RG: I had great friends.

FL: Especially two great friends. Gabriele, the son of your teacher, and…?

RG: Giacomo my classmate in lower secondary school who later became my best friend.

FL: Giacomo played basketball with you.

RG: Opponent.

FL: You both liked sports, you were almost a champion.

RG: Sure.

FL: Why did you give up? This could have been a career.

RG: I could have pursued that path but my life took another turn.

FL: Tell me, Rudy, among the clichés on your account, we know that at some time you were adopted, you were entrusted to a good, wealthy foster family in Perugia: The Caporali family. The social services that were following you closely decided this fostering because your father… What was the reason?

RG: The fostering was decided because, at times, my father, my father went away to the Ivory Coast. That's how the social services got involved.

FL: So you were entrusted to the Caporali family, a respectable family, well known in Perugia, company owner and also basketball sponsors.

RG: Right.

FL: Well, Rudy, transposed in our times, this is a Cinderella fairy tale. Suddenly cast into a sumptuous world of well-being. How did you live this phase?

RG: Of course, it was a traumatic phase, inasmuch as that transition from difficult and complex circumstances to a situation, I'd say, serene, even with the well-being, it wasn't easy for me. As time went by I settled rather well.

FL: They offered their warmheartedness.

RG: They sure did. But where I had been dining at friends' places and returning home alone, now, I was in a family 24/7. I realized there how much I had wanted that warmheartedness from my own family.

FL: And one day you'll build your own family. But then, Rudy, the "dolce vita" you lead in that wealthy, warm family came to an end. Why is that, Rudy?

RG: It came to an end because all the occasions when I caused them anger added up. For one, I was scoring poorly at school. I was skipping classes and roaming. All this was perceived as disrespect. I think, had I behaved so poorly as your son, you'd have reacted likewise.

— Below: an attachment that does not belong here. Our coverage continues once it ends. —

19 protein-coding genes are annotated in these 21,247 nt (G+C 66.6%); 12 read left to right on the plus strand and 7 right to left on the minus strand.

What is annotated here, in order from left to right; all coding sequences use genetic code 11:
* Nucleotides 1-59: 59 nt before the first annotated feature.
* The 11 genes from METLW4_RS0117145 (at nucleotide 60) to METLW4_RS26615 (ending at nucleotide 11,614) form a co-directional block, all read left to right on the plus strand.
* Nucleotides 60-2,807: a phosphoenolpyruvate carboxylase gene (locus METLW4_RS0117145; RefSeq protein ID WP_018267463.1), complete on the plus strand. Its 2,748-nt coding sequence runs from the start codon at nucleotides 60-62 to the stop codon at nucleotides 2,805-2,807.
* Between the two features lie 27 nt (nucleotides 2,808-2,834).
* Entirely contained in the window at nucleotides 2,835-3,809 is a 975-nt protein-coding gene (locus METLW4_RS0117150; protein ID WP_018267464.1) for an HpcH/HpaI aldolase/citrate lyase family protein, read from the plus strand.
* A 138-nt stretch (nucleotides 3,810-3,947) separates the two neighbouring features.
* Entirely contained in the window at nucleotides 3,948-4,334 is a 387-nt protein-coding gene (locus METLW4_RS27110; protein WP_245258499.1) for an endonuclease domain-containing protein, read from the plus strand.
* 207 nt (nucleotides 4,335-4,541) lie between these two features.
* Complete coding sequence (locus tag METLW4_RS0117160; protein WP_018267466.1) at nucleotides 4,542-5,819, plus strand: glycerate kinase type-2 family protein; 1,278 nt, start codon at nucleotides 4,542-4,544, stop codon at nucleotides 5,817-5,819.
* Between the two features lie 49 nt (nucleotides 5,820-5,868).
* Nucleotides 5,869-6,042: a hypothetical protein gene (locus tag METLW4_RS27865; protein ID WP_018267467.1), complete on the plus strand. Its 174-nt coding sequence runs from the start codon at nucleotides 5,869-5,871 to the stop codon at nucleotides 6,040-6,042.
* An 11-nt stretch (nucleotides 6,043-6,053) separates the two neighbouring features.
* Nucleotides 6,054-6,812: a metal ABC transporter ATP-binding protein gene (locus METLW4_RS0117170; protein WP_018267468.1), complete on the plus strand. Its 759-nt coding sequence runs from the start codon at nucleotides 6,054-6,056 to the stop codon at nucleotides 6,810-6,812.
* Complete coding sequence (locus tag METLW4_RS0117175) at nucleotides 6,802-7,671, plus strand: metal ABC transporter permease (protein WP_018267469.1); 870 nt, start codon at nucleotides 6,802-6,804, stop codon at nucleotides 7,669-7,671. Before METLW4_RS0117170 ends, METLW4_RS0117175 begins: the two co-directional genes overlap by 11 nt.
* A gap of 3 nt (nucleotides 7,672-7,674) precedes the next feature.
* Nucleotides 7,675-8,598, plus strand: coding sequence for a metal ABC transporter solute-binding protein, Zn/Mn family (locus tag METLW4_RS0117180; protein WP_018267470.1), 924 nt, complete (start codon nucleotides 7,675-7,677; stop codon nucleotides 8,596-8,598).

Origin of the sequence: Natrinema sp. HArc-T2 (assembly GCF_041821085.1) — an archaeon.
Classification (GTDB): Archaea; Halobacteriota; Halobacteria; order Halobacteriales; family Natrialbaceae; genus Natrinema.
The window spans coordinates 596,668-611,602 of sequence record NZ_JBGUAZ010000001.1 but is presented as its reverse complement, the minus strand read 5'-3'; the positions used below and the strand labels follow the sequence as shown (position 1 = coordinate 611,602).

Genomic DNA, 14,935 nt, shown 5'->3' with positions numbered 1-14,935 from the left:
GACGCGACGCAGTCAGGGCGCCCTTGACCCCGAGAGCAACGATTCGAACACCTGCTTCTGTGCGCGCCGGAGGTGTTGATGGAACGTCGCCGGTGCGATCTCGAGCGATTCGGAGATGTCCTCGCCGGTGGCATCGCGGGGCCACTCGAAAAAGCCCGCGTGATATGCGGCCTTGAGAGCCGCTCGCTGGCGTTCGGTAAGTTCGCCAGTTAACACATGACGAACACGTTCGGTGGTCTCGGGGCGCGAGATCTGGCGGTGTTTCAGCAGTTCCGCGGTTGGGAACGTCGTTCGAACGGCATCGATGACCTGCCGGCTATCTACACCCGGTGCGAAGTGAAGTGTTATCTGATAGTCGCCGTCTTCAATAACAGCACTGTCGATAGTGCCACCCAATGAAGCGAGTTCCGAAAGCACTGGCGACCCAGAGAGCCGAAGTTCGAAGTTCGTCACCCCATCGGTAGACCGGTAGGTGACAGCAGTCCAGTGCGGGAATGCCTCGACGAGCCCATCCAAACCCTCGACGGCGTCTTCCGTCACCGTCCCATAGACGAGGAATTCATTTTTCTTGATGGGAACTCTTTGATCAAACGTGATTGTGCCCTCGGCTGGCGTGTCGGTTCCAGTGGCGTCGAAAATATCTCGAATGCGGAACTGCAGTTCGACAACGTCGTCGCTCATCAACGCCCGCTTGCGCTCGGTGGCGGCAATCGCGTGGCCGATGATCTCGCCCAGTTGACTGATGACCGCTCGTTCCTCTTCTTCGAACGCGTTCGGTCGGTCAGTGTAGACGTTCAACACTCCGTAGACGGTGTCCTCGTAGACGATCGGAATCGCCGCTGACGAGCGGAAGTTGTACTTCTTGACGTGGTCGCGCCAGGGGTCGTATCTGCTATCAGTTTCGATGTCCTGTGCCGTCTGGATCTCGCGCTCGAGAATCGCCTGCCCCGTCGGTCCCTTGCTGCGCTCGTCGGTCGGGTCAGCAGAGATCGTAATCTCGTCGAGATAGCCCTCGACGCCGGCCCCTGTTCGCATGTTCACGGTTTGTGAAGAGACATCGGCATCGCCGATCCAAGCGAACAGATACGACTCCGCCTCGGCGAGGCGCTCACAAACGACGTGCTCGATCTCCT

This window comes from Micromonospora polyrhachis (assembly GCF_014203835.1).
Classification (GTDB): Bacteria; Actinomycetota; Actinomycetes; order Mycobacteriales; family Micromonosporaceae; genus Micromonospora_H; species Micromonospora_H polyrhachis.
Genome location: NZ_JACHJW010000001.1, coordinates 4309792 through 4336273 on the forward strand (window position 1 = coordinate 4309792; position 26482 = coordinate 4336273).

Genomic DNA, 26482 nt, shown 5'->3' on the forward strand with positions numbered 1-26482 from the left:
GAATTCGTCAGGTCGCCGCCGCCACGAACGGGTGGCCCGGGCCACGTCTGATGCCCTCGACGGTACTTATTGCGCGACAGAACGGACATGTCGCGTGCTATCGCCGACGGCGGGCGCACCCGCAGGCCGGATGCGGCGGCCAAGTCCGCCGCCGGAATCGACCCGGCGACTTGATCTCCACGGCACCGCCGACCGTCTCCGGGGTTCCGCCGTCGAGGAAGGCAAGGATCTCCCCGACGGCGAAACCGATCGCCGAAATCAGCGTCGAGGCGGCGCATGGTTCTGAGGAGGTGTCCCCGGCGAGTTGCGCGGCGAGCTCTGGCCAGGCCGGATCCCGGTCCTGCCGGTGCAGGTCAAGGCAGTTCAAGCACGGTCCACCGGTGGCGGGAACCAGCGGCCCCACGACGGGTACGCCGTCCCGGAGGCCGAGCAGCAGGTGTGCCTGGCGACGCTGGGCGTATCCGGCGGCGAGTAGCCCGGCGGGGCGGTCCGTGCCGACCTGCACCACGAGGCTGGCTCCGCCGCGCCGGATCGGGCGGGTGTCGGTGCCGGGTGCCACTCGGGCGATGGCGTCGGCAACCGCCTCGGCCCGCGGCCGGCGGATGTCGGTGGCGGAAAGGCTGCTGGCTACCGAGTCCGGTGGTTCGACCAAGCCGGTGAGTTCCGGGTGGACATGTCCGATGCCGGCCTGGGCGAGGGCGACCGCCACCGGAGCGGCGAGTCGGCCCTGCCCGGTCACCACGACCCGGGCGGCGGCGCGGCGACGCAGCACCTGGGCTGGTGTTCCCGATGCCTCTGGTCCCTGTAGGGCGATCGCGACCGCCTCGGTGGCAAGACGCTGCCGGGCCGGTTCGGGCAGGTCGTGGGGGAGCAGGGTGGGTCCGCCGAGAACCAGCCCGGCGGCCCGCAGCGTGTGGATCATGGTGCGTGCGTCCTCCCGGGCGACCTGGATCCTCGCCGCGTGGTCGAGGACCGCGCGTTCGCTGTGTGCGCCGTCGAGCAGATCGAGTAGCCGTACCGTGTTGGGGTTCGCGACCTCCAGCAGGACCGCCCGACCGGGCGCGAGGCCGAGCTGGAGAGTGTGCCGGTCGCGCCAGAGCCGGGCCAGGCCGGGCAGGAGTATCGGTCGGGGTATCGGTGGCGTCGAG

FL: Sure.

RG: Then I turned 18. My 18th birthday was the legal time limit for their fostering.

FL: It had to come to this, anyway.

RG: It had to come to this, anyway.

FL: We'll go through this period quickly, the period following when you left the care of the Caporali family. The stage changed, your life changed. You went to live in Lecco with your paternal aunt. Then you went to Pavia where you found a job and a girlfriend.

RG: In Milan.

FL: How did you two meet? How did you catch her?

RG: No.

FL: No… What? Is that yes or no?

RG: No.

FL: What's this 'no'? Now you're shy with me? What? Did I ask a too private question? It's because I said "catch"?

RG: I did "catch" her, if you want to use the word.

FL: You caught her, it's a success …

RG: I had girlfriends.

FL: The Pavia episode came to an end with a bit of disappointment because after a while you lost your job, as a bartender and you lost your girlfriend, too. You returned to Perugia…

RG: I lost her because I returned.

FL: That's how a 'catcher' of girls would put it. You're back in Perugia to be reunited with your eternal good friends. The Tiberi family who welcomed you in their home, helped you and found a job for you. Here, Rudy, there is a point that I would like to raise. It's about your actions and attitude towards persons who had done so much, spent and cared so much for you, here comes my point: Periodically, and for long periods, without a word you'd vanish, without notice, you'd disappear, literally. Is that true, Rudy.

RG: 100% true.

FL: Can you offer an explanation for this behavior, these "blackouts" that swallowed you periodically.

RG: I think it takes root into the behavior of my teenage years that I carried along, that's how I would explain it.

FL: You were fleeing, maybe away from yourself in a way. It is as if your life had derailed in that phase. We can say that you hated the rules then. You'll concede that you caused mischief.

RG: See, as far as hating the rules, sure I did transgress but they were not rules concerning the violation of someone else's rights. Sure, in my teenage I committed mistakes and transgressions. When I was 19-20.

FL: Alcohol and drugs are stumbling blocks for teenagers who start to get off tracks. Let's talk about drugs, I mean beyond the occasional joint did you do drugs?

RG: Absolutely not.

FL: I mean hard drugs?

RG: Certainly not.

FL: It's a verified fact, and all your friends testified that beyond the occasional joint you never used hard drugs. And how was it with alcohol?

RG: As all the boys, I went to the pub Saturday nights, grabbed a beer. I admit I had some hangovers.

FL: Let's call a cat a cat.